We’ve noticed a few improvements since we were last here. The most important is the public toilets. They have been around for a long time, but previously they cost about half a euro (65 cents) and often didn’t work. They are quite a contraption. They are rounded rectangles of concrete and corrigated metal with a sliding metal door. Inside, they have a porcelain trough emerging perpendicularly from the wall into which you are to place your very personal deposit. However, there is no flushing mechanism that requires action on the part of the user. You just open the door and leave, feeling somewhat guilty that you have neglected something crucial. This means that no one in their haste is supposed to jump in just as you leave. The door closes automatically behind you and then an impressive watery convusion takes place inside. A minute or so later “libre” replaces “occupé” on the external instruction panel and it’s ready for reuse. They are usually quite clean and even have toilet paper. There are about 450 scattered around Paris and they can be, if not a life saver, at least an anxiety saver. Now they are free and generally working, in defiance of those who claim capitalist incentives are required for efficiency.
These public toilets are a great leap forward compared to Paris of old where one was often required to rush into a cafe with outside seating, claiming if questioned to be a client “au terrase.” This strategy was particularly difficult to pass off on sceptical waiters late at night when the outside tables were already being stacked for removal.
Finding a public toilet wasn’t such a problem back in my army days – at least for men – when they had these quaint metal urinals, frequently photographed by admiring American tourists. These, however, were for stand up use only and now have all been removed, apparently victims of emerging French feminism. But back then, men felt quite free to pee just about anywhere. This practice seems to have become unfashionable. In a related radical change, dogs are now required to have a human attached who carries a plastic bag.
Another advance is the Sunday closing to motorized vehicles of the two-lane freeway that runs along the right bank of the Seine. It’s now for the exclusive use of bicyles, runners, roller bladers, walkers, skateboarders and the like on that day. This is part of the effort by gay Socialist mayor Delanoë to reduce car use in central Paris by half by 2012 and the part of the plan that has met the least resistance. This freeway is one of several modern innovations within the heart of Paris that seem to have been later regretted. Other examples include the 688-foot tall Monparnasse Tower, a gray slab office building that looks like it was transplanted directly from Houston. Finished in 1973, it is a blight on the otherwise six-story central Paris skyline. Nothing remotely similar has been built since and we have heard rumors that they are considering tearing it down. When taking broad view pictures of the Paris landscape, it is recommended to have a traveling companion stand so as to block it out.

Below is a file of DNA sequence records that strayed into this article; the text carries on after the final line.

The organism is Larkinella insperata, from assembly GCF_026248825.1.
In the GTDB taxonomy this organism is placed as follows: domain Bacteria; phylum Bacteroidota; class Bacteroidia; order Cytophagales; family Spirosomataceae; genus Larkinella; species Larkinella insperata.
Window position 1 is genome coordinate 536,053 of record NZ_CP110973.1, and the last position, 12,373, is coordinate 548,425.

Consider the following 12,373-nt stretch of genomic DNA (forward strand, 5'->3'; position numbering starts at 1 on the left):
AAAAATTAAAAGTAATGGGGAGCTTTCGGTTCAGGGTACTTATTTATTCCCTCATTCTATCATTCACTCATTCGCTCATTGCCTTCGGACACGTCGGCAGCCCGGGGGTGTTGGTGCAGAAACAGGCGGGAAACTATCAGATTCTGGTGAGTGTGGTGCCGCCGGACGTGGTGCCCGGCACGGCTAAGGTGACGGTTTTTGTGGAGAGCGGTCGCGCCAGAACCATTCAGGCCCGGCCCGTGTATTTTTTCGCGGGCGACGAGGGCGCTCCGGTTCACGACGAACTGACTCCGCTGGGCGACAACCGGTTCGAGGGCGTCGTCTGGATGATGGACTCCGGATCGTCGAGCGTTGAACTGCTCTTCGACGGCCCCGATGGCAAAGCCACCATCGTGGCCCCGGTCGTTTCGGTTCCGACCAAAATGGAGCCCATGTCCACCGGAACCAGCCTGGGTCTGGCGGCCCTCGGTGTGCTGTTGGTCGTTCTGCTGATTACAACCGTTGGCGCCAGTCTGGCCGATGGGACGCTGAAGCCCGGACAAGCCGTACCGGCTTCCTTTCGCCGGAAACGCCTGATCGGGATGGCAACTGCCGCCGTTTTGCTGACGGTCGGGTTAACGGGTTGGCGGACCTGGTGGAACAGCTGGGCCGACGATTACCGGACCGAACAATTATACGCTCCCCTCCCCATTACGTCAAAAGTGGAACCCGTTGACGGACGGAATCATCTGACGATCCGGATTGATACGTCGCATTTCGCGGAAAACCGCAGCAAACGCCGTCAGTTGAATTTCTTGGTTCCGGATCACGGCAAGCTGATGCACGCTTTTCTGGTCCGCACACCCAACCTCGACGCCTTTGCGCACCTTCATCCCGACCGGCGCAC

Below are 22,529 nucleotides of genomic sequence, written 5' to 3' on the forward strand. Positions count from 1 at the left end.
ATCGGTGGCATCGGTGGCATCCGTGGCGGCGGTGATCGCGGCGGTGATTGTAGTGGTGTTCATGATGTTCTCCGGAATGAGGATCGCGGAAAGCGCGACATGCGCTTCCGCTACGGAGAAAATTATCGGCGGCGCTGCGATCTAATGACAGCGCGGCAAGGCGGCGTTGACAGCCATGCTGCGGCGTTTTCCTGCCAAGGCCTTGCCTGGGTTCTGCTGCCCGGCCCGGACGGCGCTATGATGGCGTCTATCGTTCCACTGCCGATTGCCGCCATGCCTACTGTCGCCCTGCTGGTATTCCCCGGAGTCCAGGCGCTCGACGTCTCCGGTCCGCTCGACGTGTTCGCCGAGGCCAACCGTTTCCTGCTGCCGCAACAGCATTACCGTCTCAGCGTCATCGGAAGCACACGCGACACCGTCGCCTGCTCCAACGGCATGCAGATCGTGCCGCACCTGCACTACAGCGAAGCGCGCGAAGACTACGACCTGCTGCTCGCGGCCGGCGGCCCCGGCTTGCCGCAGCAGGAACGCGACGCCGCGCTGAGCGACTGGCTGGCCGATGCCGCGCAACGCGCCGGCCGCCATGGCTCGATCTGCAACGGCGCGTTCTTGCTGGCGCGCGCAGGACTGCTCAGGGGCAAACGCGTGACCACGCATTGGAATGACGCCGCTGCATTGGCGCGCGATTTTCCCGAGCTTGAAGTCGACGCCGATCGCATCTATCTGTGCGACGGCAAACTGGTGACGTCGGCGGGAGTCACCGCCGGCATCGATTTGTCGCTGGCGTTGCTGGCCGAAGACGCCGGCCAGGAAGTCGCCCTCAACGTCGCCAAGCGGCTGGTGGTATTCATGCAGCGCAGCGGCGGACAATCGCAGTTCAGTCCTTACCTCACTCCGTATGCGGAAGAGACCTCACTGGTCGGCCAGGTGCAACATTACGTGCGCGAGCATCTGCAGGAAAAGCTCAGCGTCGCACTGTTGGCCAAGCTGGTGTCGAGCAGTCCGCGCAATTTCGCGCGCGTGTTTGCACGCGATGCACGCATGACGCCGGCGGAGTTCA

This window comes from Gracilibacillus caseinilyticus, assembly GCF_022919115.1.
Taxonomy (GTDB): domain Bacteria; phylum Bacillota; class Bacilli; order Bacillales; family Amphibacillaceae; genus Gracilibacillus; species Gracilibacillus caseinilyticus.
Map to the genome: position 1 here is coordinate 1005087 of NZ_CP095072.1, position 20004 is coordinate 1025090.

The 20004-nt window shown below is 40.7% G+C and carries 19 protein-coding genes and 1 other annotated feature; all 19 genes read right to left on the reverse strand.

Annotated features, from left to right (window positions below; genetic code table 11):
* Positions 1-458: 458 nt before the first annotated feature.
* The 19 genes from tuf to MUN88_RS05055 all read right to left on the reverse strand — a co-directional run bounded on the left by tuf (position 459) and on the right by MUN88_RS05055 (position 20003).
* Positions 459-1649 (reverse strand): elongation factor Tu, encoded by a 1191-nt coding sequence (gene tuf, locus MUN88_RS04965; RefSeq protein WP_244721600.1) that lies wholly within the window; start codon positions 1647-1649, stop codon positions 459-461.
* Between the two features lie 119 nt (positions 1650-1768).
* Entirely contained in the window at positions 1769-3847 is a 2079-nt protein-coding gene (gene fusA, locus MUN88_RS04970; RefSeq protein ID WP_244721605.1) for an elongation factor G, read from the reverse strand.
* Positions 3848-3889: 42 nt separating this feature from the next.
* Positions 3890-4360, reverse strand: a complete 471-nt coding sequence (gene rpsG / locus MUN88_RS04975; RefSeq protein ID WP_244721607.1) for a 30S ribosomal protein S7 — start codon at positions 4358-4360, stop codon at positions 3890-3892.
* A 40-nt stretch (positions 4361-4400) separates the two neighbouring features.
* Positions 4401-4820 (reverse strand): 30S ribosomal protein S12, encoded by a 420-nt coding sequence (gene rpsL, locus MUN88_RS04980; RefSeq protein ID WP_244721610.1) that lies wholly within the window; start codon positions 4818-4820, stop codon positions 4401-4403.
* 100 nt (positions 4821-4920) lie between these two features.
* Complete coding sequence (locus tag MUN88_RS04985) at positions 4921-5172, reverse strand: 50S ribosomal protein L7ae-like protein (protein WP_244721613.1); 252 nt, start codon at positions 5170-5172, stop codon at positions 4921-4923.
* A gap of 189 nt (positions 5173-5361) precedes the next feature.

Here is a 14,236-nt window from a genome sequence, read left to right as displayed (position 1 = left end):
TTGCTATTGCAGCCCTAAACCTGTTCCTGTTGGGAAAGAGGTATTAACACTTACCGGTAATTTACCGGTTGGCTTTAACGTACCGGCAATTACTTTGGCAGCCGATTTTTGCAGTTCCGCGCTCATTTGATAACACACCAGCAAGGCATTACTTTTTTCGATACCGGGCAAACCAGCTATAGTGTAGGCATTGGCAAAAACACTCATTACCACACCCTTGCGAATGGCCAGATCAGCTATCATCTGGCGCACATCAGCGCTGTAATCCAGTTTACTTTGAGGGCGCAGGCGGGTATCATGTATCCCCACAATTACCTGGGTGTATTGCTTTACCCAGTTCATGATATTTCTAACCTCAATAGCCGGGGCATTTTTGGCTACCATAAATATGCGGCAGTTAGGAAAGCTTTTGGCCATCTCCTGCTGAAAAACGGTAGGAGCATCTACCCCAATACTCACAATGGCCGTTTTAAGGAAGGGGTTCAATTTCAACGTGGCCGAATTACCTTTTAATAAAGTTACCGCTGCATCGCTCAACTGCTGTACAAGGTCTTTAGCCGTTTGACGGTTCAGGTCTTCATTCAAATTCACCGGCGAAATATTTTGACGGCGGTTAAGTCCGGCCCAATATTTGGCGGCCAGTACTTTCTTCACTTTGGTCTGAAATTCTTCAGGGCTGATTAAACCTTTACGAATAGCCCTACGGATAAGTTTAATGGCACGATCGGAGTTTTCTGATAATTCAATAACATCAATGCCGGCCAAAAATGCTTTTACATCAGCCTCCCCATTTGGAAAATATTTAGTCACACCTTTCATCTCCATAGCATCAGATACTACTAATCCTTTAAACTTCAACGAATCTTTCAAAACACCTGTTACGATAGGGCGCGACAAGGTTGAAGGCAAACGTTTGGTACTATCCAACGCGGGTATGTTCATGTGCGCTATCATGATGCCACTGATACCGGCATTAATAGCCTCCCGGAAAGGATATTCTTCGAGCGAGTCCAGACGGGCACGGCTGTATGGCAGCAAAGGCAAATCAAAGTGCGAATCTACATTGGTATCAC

Another example of architectural misadventure is Les Halles, the once quaint but antiquated wholesale food distribution center where those seeking to follow in Hemingway’s footsteps would eat onion soup at 3 a.m. In the late 60’s it was converted into an ultra-modern shopping center with its original function transfered to the edge of town. Fortunately, it is mostly underground. They are already discussing a redesign. But the grand champion of modern architectural atrocities is the Pompidou Center, the National Museum of Modern Art. Its obnoxiousness is a metaphor for most of the “art” collected inside. I keep hoping that Christo, the contemporary master of artistic absurdity, will decide to wrap the whole thing, including the entrances, permanently. I predict that in 100 years it will have followed most of what is displayed inside into the garbage can of taste, but I’m decidedly old-fashioned in these matters.
An architectural achievement more to my liking was the recent remodeling of part of the Samaritaine department store. The entire 19th century Haussmann facade was maintained by a fantastic supporting superstructure while the interior was gutted and modernized. We are told that in many Franch villages, the law requires that new construction blend in with the old.
Another new architectural wrinkle in central Paris is an innovative extension of the right to housing. The city government is handing out two-person backpacker tents to people living in the streets. Most are identical and they appear in little clusters under bridges, in alleys and in the rear vestibules of churches. In what I regard as a special improvement, there is one group on the backside of the Pompideau Center. I doubt that foreigners travelling cheap qualify for them. This reform may not last. They seem to get very funky after extended use. We hear that there are also free public showers.
Finally; there is the new Batobus, the city-operated boat transportation system on the Seine from the Eiffel Tower on the west to the Jardin de Plantes on the east with eight stops at important points along the way. Private tourist boats have long been a major attraction. With the Batobus, the “floating metro,” the city has horned in on the action. These are large, wide vessels with seating for a couple of hundred people, largely covered with clear plastic canopies. With a ticket stub from any of several major museums you can get a five-day pass for 10 euro, getting on and off as often as you like. They are great for a romantic ride through Paris, except that they shut down about 10 p.m., when it is just twilight here at this time of year. There is also a new all night bus system running on a circuit that covers all six Paris train stations, but we can’t stay up late enough to use it and we walk almost everywhere we go.
David and Sally Hamilton